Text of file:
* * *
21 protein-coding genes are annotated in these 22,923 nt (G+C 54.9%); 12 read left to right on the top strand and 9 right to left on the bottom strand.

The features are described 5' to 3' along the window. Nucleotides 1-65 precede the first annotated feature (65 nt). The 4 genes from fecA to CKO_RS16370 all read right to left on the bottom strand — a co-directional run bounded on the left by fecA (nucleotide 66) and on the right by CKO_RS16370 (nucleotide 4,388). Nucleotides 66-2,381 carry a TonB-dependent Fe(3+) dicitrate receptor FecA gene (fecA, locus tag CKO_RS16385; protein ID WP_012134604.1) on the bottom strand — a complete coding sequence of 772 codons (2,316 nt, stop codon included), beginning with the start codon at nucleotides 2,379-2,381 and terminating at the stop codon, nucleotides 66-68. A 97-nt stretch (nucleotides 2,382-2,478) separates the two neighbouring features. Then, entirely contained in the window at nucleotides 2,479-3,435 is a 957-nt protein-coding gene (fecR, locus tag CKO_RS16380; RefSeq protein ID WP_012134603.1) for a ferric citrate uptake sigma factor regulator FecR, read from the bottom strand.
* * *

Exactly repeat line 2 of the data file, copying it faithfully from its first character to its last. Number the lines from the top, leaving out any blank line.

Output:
The features are described 5' to 3' along the window. Nucleotides 1-65 precede the first annotated feature (65 nt). The 4 genes from fecA to CKO_RS16370 all read right to left on the bottom strand — a co-directional run bounded on the left by fecA (nucleotide 66) and on the right by CKO_RS16370 (nucleotide 4,388). Nucleotides 66-2,381 carry a TonB-dependent Fe(3+) dicitrate receptor FecA gene (fecA, locus tag CKO_RS16385; protein ID WP_012134604.1) on the bottom strand — a complete coding sequence of 772 codons (2,316 nt, stop codon included), beginning with the start codon at nucleotides 2,379-2,381 and terminating at the stop codon, nucleotides 66-68. A 97-nt stretch (nucleotides 2,382-2,478) separates the two neighbouring features. Then, entirely contained in the window at nucleotides 2,479-3,435 is a 957-nt protein-coding gene (fecR, locus tag CKO_RS16380; RefSeq protein ID WP_012134603.1) for a ferric citrate uptake sigma factor regulator FecR, read from the bottom strand.